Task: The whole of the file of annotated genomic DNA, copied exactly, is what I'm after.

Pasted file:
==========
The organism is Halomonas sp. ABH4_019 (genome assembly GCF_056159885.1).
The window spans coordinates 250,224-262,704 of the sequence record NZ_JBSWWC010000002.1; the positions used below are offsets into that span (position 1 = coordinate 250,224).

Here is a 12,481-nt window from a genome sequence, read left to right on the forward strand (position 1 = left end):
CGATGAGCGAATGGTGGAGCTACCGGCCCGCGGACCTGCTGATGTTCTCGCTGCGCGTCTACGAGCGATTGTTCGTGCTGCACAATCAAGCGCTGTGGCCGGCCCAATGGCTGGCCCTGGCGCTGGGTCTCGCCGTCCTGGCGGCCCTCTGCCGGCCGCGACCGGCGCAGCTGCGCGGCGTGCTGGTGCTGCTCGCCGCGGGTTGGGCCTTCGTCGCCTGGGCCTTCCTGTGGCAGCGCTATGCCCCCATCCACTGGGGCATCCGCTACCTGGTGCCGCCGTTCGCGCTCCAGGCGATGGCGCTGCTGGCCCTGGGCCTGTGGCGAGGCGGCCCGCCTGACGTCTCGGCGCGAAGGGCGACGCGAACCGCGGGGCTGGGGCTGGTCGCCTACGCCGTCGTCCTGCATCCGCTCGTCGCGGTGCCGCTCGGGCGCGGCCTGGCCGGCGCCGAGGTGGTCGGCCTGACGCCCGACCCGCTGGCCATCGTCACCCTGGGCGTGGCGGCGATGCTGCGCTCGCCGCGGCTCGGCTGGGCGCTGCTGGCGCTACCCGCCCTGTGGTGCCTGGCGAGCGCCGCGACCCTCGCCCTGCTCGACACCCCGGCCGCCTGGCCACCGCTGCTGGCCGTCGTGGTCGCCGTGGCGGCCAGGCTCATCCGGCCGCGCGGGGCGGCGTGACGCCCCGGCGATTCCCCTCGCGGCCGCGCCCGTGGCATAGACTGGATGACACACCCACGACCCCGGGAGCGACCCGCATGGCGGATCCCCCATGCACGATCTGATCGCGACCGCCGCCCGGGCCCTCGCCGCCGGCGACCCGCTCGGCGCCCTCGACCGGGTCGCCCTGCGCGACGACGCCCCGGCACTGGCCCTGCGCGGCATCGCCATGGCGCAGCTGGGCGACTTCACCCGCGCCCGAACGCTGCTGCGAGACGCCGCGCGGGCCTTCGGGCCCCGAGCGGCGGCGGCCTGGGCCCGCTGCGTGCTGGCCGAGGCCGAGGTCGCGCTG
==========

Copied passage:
The organism is Halomonas sp. ABH4_019 (genome assembly GCF_056159885.1).
The window spans coordinates 250,224-262,704 of the sequence record NZ_JBSWWC010000002.1; the positions used below are offsets into that span (position 1 = coordinate 250,224).

Here is a 12,481-nt window from a genome sequence, read left to right on the forward strand (position 1 = left end):
CGATGAGCGAATGGTGGAGCTACCGGCCCGCGGACCTGCTGATGTTCTCGCTGCGCGTCTACGAGCGATTGTTCGTGCTGCACAATCAAGCGCTGTGGCCGGCCCAATGGCTGGCCCTGGCGCTGGGTCTCGCCGTCCTGGCGGCCCTCTGCCGGCCGCGACCGGCGCAGCTGCGCGGCGTGCTGGTGCTGCTCGCCGCGGGTTGGGCCTTCGTCGCCTGGGCCTTCCTGTGGCAGCGCTATGCCCCCATCCACTGGGGCATCCGCTACCTGGTGCCGCCGTTCGCGCTCCAGGCGATGGCGCTGCTGGCCCTGGGCCTGTGGCGAGGCGGCCCGCCTGACGTCTCGGCGCGAAGGGCGACGCGAACCGCGGGGCTGGGGCTGGTCGCCTACGCCGTCGTCCTGCATCCGCTCGTCGCGGTGCCGCTCGGGCGCGGCCTGGCCGGCGCCGAGGTGGTCGGCCTGACGCCCGACCCGCTGGCCATCGTCACCCTGGGCGTGGCGGCGATGCTGCGCTCGCCGCGGCTCGGCTGGGCGCTGCTGGCGCTACCCGCCCTGTGGTGCCTGGCGAGCGCCGCGACCCTCGCCCTGCTCGACACCCCGGCCGCCTGGCCACCGCTGCTGGCCGTCGTGGTCGCCGTGGCGGCCAGGCTCATCCGGCCGCGCGGGGCGGCGTGACGCCCCGGCGATTCCCCTCGCGGCCGCGCCCGTGGCATAGACTGGATGACACACCCACGACCCCGGGAGCGACCCGCATGGCGGATCCCCCATGCACGATCTGATCGCGACCGCCGCCCGGGCCCTCGCCGCCGGCGACCCGCTCGGCGCCCTCGACCGGGTCGCCCTGCGCGACGACGCCCCGGCACTGGCCCTGCGCGGCATCGCCATGGCGCAGCTGGGCGACTTCACCCGCGCCCGAACGCTGCTGCGAGACGCCGCGCGGGCCTTCGGGCCCCGAGCGGCGGCGGCCTGGGCCCGCTGCGTGCTGGCCGAGGCCGAGGTCGCGCTG